The House offices are very different from the Senate. They are smaller and almost dorm-like with several people sharing little space. Even so, the pride is palpable. Trinkets on the walls representing each state and the passion coming from the young staff members is like an intoxicating perfume. The same marble floors pave the long hallways and it feels less intimidating and more comfortable. We meet with the Executive Assistant for Congresswoman Chellie Pingree and are greeted with the same enthusiasm and warmth as our previous visits. Again, 20 minutes spent educating on naturopathic medicine and it feels like for once, someone is listening.

After the meetings we throw a reception, inviting all Senators, Congresspersons and their staff. The tables are set with various health concerns and tasty treats to show how we educate our patients on nutrition. Tables included Wild Pacific Salmon, fresh beets, crudité and greens, blueberries and, of course…dark chocolate. Anyone knows, where you find naturopathic students, you will find an endless supply of dark chocolate. It’s perfect timing because Congress is voting this afternoon, so the hallways are buzzing with hungry staff members. I mingle and speak with more students about their day, talk to a Congressman or two and oddly end up in a conversation with a pharmacist from the FDA. All in all, a perfect day.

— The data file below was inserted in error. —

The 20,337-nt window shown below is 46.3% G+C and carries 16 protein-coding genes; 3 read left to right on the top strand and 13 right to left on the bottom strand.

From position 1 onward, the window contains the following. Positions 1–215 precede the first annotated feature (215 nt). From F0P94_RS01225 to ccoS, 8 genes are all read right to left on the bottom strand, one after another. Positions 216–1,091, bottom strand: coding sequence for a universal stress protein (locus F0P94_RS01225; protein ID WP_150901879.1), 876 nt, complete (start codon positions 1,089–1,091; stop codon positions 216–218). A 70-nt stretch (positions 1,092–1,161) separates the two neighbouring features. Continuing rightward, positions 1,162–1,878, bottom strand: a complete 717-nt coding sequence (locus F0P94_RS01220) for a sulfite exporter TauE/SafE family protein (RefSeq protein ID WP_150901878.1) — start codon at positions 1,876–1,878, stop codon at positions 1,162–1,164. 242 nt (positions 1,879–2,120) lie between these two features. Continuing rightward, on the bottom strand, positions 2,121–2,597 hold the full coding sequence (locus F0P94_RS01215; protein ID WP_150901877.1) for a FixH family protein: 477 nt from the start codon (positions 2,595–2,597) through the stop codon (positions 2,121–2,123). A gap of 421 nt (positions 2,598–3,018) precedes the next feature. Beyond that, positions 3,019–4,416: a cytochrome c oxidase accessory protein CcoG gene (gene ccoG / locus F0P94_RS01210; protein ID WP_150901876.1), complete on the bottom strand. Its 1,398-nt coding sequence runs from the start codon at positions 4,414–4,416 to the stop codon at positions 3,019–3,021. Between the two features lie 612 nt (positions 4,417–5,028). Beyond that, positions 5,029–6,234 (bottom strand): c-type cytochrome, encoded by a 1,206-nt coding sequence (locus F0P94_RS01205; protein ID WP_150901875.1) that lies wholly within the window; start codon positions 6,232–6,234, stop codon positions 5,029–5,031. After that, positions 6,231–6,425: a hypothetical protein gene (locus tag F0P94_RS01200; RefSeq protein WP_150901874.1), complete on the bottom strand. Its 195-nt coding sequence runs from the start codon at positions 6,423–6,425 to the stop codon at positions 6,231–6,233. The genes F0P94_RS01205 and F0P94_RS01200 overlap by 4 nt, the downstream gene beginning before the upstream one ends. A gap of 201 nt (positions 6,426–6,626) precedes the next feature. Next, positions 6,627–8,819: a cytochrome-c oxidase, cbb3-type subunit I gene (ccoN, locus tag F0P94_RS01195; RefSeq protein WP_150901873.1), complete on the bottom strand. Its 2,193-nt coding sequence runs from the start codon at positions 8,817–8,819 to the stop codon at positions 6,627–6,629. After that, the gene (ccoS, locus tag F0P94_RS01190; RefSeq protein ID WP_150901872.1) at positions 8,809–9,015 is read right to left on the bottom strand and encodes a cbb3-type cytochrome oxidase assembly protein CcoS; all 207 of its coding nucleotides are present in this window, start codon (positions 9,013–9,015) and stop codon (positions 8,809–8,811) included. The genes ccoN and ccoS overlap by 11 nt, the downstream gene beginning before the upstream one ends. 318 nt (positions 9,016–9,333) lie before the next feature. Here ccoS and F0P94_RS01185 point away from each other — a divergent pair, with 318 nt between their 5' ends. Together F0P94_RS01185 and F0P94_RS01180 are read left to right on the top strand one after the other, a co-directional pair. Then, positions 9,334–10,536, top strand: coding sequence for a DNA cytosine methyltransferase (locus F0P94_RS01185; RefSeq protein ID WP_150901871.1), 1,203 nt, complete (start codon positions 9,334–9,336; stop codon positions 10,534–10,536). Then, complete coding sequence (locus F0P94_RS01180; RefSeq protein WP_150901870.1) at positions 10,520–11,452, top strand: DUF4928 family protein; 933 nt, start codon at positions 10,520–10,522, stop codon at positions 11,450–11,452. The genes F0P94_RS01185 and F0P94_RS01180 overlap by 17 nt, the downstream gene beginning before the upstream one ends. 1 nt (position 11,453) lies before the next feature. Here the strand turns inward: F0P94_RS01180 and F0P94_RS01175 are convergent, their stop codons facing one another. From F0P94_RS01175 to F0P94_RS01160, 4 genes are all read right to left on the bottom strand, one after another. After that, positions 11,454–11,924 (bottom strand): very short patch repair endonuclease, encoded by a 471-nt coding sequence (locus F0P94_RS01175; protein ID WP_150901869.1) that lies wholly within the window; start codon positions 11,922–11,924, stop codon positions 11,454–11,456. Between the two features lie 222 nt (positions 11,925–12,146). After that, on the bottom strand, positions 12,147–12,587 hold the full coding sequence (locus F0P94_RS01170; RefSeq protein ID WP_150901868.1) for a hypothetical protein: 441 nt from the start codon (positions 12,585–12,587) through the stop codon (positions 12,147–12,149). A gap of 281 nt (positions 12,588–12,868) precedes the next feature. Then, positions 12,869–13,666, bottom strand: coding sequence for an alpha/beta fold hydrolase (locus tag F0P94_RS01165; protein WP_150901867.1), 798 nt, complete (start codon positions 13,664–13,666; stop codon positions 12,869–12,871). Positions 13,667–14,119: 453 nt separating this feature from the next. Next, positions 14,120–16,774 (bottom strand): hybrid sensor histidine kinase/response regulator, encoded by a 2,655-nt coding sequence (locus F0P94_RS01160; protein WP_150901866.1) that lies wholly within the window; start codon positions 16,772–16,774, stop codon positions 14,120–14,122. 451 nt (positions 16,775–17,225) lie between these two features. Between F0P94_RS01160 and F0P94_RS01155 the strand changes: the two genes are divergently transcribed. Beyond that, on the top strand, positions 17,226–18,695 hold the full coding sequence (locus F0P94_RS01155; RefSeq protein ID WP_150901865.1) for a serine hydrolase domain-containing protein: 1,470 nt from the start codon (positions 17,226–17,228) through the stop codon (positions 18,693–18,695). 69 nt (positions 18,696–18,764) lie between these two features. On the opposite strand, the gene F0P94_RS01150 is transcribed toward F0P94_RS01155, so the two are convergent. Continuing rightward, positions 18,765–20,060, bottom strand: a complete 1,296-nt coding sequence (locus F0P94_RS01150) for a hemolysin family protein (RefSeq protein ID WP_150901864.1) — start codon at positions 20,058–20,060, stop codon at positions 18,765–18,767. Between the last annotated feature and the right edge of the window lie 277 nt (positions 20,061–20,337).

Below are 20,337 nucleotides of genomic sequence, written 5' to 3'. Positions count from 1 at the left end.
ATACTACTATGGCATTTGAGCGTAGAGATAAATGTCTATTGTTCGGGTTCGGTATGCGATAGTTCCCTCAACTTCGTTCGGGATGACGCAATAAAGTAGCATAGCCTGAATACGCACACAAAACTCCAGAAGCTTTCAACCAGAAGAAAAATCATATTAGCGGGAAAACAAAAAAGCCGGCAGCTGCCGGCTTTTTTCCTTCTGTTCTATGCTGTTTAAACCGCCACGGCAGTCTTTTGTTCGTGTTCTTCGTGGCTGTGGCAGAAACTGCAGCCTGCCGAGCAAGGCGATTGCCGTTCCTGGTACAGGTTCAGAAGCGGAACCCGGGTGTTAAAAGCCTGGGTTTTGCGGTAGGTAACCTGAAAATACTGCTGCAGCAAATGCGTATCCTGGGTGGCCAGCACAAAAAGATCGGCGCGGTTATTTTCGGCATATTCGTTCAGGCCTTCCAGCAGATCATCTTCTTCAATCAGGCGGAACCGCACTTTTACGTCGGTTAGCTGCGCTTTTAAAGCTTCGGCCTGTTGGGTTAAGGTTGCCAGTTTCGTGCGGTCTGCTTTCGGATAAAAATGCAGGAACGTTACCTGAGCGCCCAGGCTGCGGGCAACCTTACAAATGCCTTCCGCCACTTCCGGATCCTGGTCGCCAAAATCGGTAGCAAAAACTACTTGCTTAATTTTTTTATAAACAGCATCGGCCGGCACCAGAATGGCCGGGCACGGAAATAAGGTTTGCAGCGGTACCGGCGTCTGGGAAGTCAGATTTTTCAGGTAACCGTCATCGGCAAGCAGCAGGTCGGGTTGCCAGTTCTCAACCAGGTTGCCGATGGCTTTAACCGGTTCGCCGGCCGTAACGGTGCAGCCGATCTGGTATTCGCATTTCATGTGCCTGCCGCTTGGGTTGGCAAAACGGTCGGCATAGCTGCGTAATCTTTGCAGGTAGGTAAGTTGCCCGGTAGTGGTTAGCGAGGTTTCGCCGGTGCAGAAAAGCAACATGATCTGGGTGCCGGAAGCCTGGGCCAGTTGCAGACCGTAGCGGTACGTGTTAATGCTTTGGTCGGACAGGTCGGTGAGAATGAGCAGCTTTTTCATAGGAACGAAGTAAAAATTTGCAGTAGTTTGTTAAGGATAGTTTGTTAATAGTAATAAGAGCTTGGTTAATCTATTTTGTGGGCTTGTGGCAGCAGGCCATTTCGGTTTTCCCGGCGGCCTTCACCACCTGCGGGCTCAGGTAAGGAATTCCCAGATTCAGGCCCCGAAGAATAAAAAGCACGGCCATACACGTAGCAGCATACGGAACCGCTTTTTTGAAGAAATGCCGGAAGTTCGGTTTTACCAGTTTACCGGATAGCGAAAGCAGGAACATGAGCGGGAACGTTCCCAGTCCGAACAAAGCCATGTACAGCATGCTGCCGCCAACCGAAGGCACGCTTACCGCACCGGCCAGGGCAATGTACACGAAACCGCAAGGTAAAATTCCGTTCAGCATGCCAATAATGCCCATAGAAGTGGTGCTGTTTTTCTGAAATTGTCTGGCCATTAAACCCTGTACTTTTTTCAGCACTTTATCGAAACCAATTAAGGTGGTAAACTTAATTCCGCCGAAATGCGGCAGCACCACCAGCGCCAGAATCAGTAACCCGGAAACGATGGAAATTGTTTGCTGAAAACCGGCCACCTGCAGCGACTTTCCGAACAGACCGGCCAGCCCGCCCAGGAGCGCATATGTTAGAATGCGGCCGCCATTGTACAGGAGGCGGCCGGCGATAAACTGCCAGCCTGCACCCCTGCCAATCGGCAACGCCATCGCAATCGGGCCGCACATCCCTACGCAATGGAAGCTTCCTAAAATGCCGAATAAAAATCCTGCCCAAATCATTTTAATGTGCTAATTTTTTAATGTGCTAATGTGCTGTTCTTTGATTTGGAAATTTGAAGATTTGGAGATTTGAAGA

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The next morning I sit back at Reagan National, looking across the runway to the Hill and the Washington Monument. Rainstorms are making their way across the horizon and I feel sated. Almost wishing I could stay just a day or two more, but also excited to get home and share my experience. I am proud to be a naturopathic doctor. We are a solution to our healthcare crisis. We are trained as primary care physicians and just want to be given the opportunity do our part in this primary care shortage. Our medicine saves lives and money, and we will continue to flood the Capital until we are licensed as primary care physicians in every state.